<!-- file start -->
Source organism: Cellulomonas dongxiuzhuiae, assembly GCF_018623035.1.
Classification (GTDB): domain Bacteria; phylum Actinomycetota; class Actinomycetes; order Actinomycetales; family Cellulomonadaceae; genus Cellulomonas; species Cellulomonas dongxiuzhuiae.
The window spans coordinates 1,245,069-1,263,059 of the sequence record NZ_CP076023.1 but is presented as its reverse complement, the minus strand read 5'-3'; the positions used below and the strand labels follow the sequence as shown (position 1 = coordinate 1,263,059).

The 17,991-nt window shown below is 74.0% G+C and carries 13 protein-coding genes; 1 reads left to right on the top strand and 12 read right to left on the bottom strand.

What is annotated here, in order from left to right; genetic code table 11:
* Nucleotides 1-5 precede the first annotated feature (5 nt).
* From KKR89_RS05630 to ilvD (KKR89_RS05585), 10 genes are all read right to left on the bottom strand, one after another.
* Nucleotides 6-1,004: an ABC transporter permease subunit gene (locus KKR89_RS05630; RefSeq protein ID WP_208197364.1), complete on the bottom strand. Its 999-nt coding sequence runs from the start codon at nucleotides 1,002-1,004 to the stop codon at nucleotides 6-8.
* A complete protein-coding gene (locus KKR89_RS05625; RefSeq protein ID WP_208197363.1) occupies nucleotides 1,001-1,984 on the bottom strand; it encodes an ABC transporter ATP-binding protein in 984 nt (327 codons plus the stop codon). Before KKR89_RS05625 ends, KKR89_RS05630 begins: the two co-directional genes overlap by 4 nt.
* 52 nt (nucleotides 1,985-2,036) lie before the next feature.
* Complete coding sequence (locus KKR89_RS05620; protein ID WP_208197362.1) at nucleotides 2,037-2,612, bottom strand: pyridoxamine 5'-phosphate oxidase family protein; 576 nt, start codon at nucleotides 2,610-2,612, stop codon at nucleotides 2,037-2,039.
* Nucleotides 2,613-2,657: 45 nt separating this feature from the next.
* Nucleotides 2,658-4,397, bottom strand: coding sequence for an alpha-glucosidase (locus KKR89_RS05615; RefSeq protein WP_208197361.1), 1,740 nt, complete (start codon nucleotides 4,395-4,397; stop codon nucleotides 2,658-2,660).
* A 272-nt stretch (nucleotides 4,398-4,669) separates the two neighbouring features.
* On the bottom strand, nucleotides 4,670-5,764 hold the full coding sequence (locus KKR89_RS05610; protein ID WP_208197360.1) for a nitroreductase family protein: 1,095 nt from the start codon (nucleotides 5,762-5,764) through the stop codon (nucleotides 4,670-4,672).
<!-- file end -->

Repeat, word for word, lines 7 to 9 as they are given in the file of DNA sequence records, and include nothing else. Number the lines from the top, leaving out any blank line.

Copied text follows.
* From KKR89_RS05630 to ilvD (KKR89_RS05585), 10 genes are all read right to left on the bottom strand, one after another.
* Nucleotides 6-1,004: an ABC transporter permease subunit gene (locus KKR89_RS05630; RefSeq protein ID WP_208197364.1), complete on the bottom strand. Its 999-nt coding sequence runs from the start codon at nucleotides 1,002-1,004 to the stop codon at nucleotides 6-8.
* A complete protein-coding gene (locus KKR89_RS05625; RefSeq protein ID WP_208197363.1) occupies nucleotides 1,001-1,984 on the bottom strand; it encodes an ABC transporter ATP-binding protein in 984 nt (327 codons plus the stop codon). Before KKR89_RS05625 ends, KKR89_RS05630 begins: the two co-directional genes overlap by 4 nt.